Interview with Kieran Gilbert – AM Agenda – Wednesday 1 February 2017




KIERAN GILBERT: I’m joined by Labor frontbencher Jason Clare. You have heard some of the concerns here from the regional community, Mr Clare, your thoughts on the issue of energy security, which the Prime Minister is also going to be making a focus on today. He says that the Government and the Coalition is the party of energy security and prices, Labor – the opposite.

JASON CLARE, SHADOW MINISTER FOR TRADE AND INVESTMENT, SHADOW MINISTER FOR RESOURCES AND NORTHERN AUSTRALIA: Malcom Turnbull has no credibility on this, simply because in the past he has argued the exact opposite. And his own advisers: the CSIRO, the Chief Scientist, the Energy Markets Commission, have all told him that if you implement an electricity intensity scheme, electricity prices will be lower than what he is proposing to do – in the order of $15 billion dollars. So energy prices will be cheaper if you do what Labor is proposing to do, rather than the path Malcom Turnbull is taking which frankly is nothing. The people of Hazelwood, the people of Australia generally, need better from Malcom Turnbull than just a shrill scare campaign from somebody who used to argue the exact opposite when he was Opposition Leader.

GILBERT: I want to ask you some other questions now, some issues of the day, one out of the White House this morning. Sean Spicer, the White House spokesman, confirming that under the US deal that they have locked in that they will be taking 1150 asylum seekers from Manus Island and Nauru. That is a significant win for the Government on that significant issue, isn’t it?

CLARE: That’s a good thing. We have argued in favour of that, supported it when it was first announced a couple of months ago. The fact that it is locked in is a good thing. We want to see people off Nauru and off Manus Island and refugees being integrated into a developed country like the United States. So, if that’s locked, that’s terrific.

GILBERT: What does that say about the Turnbull approach to Donald Trump? He is taking him constructively, not issuing any public criticism, as your leader has done – describing the immigration ban, for example, as appalling. Should you be taking a more constructive approach to the US administration? Whether you like it or you don’t you are going to have to deal with them if you are in office.

CLARE: The United States is our closest ally, our best friend in the world. When you’re best friends, when you have a close relationship, like we do with the US, you have to be able to tell your mates when you think they are wrong. This is a case where it would have been very simple for Malcom Turnbull to just say, look we don’t agree with this approach, it’s not the sort of approach we would adopt in Australia. To be frank, some of his own Ministers have said that – Steve Ciobo said that on the weekend on Sky.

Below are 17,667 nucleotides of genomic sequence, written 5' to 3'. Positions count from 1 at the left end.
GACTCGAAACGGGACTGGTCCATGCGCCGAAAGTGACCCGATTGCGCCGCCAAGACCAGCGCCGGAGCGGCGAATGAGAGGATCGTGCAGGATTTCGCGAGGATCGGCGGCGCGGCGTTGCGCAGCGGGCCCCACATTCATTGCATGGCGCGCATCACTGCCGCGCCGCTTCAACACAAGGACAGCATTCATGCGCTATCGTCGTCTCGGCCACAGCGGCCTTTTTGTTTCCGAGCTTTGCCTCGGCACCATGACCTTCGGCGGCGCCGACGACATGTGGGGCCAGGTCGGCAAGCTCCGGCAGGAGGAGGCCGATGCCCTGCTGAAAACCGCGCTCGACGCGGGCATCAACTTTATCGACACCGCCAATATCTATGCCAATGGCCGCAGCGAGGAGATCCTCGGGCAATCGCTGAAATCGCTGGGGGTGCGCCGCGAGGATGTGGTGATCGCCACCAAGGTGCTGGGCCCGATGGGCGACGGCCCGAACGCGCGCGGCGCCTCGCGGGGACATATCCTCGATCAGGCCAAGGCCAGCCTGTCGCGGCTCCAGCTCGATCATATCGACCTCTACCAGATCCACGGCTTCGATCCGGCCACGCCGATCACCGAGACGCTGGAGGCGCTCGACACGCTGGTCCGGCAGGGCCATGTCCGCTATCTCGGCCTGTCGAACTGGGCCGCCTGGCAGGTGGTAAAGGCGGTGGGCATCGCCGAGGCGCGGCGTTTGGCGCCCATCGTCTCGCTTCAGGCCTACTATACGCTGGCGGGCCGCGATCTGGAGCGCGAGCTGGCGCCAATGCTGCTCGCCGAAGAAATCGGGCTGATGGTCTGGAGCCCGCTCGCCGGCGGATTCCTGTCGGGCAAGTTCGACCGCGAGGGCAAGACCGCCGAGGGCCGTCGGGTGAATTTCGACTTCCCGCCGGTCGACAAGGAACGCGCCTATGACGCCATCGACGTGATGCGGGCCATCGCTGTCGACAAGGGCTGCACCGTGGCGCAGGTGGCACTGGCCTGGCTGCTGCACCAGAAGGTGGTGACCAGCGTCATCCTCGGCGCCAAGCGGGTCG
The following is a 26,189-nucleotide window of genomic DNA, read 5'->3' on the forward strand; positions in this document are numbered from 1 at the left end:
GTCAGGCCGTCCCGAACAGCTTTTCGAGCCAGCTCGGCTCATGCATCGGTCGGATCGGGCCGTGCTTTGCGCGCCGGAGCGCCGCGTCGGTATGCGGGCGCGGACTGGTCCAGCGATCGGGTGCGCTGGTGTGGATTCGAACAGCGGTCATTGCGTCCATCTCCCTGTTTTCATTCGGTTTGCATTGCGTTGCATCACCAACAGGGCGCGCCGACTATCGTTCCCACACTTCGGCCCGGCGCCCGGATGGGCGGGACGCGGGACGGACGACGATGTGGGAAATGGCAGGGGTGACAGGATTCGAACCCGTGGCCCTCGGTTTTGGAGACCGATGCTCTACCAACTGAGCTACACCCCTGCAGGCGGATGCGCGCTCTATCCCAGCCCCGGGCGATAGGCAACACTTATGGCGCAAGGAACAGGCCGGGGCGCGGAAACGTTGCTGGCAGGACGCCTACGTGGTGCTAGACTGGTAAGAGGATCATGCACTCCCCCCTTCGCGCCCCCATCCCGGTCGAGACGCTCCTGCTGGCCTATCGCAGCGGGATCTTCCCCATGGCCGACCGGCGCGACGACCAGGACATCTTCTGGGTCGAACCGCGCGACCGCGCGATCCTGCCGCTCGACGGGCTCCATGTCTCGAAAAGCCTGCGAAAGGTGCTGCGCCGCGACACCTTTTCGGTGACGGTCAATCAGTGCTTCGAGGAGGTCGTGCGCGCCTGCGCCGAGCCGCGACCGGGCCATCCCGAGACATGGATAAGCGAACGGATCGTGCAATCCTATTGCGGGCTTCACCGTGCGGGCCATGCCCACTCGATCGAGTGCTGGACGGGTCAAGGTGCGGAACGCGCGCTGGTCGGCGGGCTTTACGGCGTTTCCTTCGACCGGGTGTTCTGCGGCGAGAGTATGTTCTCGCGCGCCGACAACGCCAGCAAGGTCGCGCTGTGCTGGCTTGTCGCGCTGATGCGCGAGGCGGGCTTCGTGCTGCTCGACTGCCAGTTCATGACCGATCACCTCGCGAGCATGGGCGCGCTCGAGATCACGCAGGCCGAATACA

The fact that Malcom Turnbull couldn’t say that just shows weakness, and that has been reflected in some of the commentary. Just one extra point Kieran, this latest argument of Malcom Turnbull – that I’ll say these things privately but not publicly, also doesn’t stand the test that he has applied to himself in the past. When Indonesia decided to execute two Australians recently, Malcolm Turnbull took the approach of lecturing the Indonesians very publicly on Q&A. So he has taken a different approach in past, to the approach he is taking now. 

GILBERT: Now at the press club today he is going to be arguing that company tax cuts will be a benefit to average workers, that Labor in the past has supported this argument, that basically company tax is also a tax on jobs and salaries.

CLARE: Kieran I saw the stories in the paper today. If Malcolm Turnbull’s best argument here is that you’ll get $2 a day in 10 years’ time, then I think he is buggered, this is sunk. Because you’ve got families right now struggling to pay to get their kids back to school this week, and his argument is if we past this legislation you’ll get an extra $2 a day by the time your kids are about to finish school. Not enough to even buy a pen.

If you want to increase wages and increase jobs, I’ll tell you the way to do that, and that is to make sure people have better skills and more qualifications. That’ll make sure people get a lot more than just an extra $2 a day in 10 years’ time.

GILBERT: Jason Clare we’re out of time. Shadow Trade Minister we’ll talk to you soon. A quick break. AM agenda here from Morwell at the Hazelwood Power Station, after the break.